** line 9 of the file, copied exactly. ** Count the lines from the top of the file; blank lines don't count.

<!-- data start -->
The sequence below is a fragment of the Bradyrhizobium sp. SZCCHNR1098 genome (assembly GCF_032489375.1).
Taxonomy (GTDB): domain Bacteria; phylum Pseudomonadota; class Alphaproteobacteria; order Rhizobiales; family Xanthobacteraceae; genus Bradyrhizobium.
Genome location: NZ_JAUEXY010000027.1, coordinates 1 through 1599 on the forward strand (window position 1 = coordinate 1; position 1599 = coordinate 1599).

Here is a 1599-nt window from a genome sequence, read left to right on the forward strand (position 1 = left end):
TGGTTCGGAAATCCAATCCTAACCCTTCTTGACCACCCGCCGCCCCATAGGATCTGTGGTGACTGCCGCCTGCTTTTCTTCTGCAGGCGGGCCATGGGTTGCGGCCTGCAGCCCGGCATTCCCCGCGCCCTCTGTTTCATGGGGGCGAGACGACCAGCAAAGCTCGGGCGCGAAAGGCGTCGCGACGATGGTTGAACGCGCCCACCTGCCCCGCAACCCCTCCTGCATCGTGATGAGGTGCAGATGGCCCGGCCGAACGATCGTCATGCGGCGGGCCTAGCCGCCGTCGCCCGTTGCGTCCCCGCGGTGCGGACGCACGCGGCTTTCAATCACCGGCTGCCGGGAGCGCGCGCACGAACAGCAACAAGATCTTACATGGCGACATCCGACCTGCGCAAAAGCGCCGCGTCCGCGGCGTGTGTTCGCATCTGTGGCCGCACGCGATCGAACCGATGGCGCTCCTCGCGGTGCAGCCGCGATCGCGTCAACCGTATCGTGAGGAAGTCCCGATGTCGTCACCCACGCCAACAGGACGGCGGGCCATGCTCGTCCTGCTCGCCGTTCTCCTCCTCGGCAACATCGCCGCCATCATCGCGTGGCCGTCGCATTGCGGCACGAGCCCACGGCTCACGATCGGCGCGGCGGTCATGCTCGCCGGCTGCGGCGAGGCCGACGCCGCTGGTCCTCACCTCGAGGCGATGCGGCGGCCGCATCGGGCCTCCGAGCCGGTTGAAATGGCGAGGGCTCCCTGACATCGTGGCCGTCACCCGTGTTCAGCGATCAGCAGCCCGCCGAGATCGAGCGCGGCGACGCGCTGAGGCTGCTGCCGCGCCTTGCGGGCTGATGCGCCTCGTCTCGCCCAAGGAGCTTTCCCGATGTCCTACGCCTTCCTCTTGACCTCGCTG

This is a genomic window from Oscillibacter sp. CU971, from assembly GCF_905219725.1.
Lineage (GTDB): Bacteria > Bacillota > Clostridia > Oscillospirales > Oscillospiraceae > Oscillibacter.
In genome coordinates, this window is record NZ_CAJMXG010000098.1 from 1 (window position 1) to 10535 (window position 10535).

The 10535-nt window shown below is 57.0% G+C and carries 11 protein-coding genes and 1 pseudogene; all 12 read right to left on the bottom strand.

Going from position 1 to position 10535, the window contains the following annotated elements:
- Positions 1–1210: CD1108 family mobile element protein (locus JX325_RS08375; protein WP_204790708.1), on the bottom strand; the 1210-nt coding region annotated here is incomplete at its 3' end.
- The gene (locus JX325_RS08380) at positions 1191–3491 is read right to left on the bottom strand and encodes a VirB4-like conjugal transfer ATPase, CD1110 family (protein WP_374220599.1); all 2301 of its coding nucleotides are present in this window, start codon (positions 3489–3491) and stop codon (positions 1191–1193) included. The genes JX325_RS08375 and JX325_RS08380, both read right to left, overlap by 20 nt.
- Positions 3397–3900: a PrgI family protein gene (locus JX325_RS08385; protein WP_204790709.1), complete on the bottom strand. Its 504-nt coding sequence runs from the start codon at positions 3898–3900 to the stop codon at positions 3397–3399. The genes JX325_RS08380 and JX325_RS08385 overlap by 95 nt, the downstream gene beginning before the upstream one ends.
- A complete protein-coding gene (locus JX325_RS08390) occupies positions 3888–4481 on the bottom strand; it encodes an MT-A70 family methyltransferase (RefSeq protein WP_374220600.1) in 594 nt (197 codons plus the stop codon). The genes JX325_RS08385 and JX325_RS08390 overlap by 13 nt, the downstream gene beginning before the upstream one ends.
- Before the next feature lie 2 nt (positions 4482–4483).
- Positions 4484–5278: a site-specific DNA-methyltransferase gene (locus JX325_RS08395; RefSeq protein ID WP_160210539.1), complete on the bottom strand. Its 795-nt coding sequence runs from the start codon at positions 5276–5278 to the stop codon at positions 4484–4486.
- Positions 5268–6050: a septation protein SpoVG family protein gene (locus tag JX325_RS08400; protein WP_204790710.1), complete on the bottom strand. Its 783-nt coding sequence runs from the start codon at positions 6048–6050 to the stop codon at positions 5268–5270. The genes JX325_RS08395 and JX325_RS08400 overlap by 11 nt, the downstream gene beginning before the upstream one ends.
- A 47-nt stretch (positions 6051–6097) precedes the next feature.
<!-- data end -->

The 10535-nt window shown below is 57.0% G+C and carries 11 protein-coding genes and 1 pseudogene; all 12 read right to left on the bottom strand.